The School Trip

Overview


Davy isn't sure he's ready for school. He's heard about mean teachers and bullies. Sizing up some potential classmates, he simply decides not to go. He has a better idea: he will build his own school. Not only that, he will put wheels on it!

One thing leads to another, and Davy's mobile school goes out of control, landing in the middle of the classroom of the very surprised and none too pleased Mr. Stern. Davy is relegated to the corner until recess. Then, all the kids gather ...

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Overview


Davy isn't sure he's ready for school. He's heard about mean teachers and bullies. Sizing up some potential classmates, he simply decides not to go. He has a better idea: he will build his own school. Not only that, he will put wheels on it!

One thing leads to another, and Davy's mobile school goes out of control, landing in the middle of the classroom of the very surprised and none too pleased Mr. Stern. Davy is relegated to the corner until recess. Then, all the kids gather around him to find out how to put wheels on their school. Trouble looms for Mr. Stern!

Reluctant to show up for the first day of school, Davy builds his own school on wheels and creates excitement for the other students.

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Editorial Reviews

Children's Literature
It is Davy's first day of school, and he isn't sure that he wants to go. He has heard of stern teachers, homework and bullies. He decides to build his own school instead, and adds wheels so that he will go far (as his mother told him he would if he went to school). When he accidentally crashes into the real school and meets his teacher, Mr. Stern, he realizes his fears were well-grounded. Mr. Stern is bleakly drawn as an ugly and menacing figure. The classroom shows unhappy children seated in old-fashioned rows while Mr. Stern wields his pointer. (Needless to say, not a very positive portrait for young children who are apprehensive about their first day of school.) In the end, the children sneakily put the wheels from Davy's school on the school building and ride away, leaving Mr. Stern glaring after them. "They planned to go far." The reader is left somewhat bewildered about the intended message. The story is reminiscent of a Roald Dahl adventure, but without the feeling of triumph over adversity. 2001 (orig. 2000), Front Street Books, $15.95. Ages 5 to 8. Reviewer: Cheryl Peterson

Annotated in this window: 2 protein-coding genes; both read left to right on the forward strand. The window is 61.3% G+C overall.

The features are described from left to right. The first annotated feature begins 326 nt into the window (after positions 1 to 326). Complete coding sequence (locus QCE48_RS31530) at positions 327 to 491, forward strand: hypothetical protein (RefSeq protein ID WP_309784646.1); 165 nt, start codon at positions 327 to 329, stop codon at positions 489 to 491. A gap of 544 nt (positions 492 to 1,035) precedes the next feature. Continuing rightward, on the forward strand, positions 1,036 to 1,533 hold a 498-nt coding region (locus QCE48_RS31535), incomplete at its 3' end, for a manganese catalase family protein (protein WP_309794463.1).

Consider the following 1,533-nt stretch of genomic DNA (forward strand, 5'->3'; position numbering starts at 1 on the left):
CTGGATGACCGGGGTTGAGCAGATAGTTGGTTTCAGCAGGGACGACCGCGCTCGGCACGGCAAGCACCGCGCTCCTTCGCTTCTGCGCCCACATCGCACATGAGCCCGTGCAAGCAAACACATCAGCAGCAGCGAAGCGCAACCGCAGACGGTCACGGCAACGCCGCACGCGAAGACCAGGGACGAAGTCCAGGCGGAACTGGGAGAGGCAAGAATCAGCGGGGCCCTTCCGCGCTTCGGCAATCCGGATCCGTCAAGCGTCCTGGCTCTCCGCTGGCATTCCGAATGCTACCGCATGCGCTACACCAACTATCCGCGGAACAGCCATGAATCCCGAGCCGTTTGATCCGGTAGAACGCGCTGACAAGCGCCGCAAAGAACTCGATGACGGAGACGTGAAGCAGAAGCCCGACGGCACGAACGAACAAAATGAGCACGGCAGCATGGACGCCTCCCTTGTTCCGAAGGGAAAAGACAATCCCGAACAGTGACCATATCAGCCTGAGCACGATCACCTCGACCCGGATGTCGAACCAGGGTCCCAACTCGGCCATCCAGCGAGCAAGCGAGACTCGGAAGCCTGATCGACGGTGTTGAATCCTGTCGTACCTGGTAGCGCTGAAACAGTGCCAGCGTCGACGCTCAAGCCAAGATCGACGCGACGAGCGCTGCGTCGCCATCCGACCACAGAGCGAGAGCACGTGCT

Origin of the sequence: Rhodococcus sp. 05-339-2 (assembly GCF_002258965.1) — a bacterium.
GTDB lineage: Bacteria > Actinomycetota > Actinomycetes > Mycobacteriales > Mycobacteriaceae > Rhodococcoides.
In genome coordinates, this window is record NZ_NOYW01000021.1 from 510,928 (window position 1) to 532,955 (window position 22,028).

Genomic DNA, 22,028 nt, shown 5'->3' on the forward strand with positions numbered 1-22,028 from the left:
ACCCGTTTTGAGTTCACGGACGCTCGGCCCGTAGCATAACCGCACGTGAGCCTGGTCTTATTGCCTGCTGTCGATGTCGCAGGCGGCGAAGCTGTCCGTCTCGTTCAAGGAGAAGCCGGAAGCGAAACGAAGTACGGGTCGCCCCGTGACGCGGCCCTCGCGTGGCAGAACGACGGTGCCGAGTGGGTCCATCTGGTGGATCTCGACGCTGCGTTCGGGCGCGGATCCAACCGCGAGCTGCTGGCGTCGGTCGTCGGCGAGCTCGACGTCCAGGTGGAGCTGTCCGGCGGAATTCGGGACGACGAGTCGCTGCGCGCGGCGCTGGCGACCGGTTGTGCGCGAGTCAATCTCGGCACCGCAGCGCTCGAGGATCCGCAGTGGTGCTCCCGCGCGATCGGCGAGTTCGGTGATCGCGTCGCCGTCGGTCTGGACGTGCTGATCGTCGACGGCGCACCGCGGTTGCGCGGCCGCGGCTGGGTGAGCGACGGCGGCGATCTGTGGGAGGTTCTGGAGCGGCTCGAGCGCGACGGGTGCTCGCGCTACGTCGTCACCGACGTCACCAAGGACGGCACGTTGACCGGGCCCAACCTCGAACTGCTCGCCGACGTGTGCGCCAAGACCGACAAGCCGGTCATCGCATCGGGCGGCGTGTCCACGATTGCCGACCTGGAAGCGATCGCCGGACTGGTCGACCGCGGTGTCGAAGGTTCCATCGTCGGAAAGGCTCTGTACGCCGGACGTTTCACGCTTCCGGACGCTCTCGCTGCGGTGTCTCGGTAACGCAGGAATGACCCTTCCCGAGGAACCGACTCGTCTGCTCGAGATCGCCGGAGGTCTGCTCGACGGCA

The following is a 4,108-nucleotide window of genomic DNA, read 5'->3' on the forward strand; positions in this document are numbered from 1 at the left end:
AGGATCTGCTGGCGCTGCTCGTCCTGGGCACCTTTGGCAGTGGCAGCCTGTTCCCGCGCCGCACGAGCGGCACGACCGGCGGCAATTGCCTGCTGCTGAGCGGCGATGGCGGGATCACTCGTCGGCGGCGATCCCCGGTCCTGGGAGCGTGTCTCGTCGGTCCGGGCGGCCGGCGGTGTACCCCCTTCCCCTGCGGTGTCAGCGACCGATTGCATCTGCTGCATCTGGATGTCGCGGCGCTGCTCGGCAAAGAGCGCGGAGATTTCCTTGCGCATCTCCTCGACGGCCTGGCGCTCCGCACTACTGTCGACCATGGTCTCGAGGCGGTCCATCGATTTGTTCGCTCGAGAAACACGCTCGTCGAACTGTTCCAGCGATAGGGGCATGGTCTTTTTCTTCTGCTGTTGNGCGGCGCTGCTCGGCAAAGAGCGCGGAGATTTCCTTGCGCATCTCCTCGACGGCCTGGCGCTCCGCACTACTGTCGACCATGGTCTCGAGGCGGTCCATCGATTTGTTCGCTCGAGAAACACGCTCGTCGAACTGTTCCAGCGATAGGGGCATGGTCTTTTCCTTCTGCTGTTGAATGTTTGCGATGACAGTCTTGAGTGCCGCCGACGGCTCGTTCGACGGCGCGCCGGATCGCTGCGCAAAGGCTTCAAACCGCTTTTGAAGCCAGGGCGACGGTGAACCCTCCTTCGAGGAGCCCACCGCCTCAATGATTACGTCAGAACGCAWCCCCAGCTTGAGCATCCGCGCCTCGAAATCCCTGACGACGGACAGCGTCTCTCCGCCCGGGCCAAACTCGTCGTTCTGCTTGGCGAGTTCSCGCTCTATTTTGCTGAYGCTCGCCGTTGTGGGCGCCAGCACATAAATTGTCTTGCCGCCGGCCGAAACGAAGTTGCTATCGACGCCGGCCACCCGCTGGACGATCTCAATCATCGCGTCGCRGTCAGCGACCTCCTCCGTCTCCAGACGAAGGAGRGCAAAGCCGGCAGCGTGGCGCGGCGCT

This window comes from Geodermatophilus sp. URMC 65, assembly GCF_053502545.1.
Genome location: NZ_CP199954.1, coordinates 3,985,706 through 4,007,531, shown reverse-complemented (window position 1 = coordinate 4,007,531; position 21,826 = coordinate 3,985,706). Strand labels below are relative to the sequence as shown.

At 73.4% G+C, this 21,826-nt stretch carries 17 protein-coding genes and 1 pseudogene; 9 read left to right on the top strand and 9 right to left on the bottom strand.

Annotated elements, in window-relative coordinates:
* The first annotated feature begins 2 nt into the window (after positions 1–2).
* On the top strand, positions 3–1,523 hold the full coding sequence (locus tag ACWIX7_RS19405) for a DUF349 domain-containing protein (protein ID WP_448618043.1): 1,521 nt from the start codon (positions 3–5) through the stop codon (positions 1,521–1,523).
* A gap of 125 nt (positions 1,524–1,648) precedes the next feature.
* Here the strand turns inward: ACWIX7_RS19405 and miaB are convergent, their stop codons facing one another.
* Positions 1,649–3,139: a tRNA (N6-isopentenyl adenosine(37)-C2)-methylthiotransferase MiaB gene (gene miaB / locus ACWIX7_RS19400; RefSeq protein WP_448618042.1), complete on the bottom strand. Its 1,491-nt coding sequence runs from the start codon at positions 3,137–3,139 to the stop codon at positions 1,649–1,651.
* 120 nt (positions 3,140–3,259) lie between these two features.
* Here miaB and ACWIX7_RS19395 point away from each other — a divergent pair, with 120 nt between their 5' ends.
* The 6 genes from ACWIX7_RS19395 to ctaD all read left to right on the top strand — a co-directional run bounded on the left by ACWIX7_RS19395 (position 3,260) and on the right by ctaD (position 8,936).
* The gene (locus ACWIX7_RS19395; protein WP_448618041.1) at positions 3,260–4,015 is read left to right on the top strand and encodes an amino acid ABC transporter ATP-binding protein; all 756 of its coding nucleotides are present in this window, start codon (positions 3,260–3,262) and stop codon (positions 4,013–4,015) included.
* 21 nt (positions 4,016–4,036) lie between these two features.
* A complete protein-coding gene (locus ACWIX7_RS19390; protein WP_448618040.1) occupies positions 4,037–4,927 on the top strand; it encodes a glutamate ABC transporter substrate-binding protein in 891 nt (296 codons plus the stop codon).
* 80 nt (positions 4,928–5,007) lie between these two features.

School Library Journal
K-Gr 4-Davy is unhappy as he makes his way to his first day of school. He has heard of bullies, disagreeable teachers, and homework, and decides that instead of attending the village school, he will build one of his own. That evening, when his mother tells him that by paying attention in class he will go far, the boy is struck with an idea: he will put wheels on his school. When he takes his construction out on the road and it crashes into the village school, the teacher leads Davy to a seat and continues with the lesson. At recess the boy tells the other students about his creation and, as they also plan to go far, they remove the wheels from Davy's school and put them on their own building. The final scene shows the village school floating down a river with the teacher in frantic pursuit in a rowboat. Irrepressible Davy is a colorful character in Hopman's otherwise dreary world. His orange hair and red sweater are striking contrasts to the charcoal-gray jackets worn by his classmates. Through exact use of line, the illustrations have natural fluidity and movement. Careful examination of Davy's school reveals an old automobile bedecked with, among other things, a mounted stag head and a statue of a priest as a figurehead. The tongue-in-cheek narrative, made up of short sentences, reads well aloud. The text shows the child's serious intent, and students who have experienced excruciating boredom or frustration with school will empathize with him. A celebration of wit and creativity, and a welcome sojourn.-Shawn Brommer, South Central Library System, Madison, WI Copyright 2001 Cahners Business Information.
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Product Details

  • ISBN-13: 9781886910706
  • Publisher: Lemniscaat USA
  • Publication date: 2/28/1997
  • Edition description: 1st U.S. Edition
  • Pages: 32
  • Age range: 4 - 8 Years
  • Product dimensions: 8.70 (w) x 11.34 (h) x 0.37 (d)

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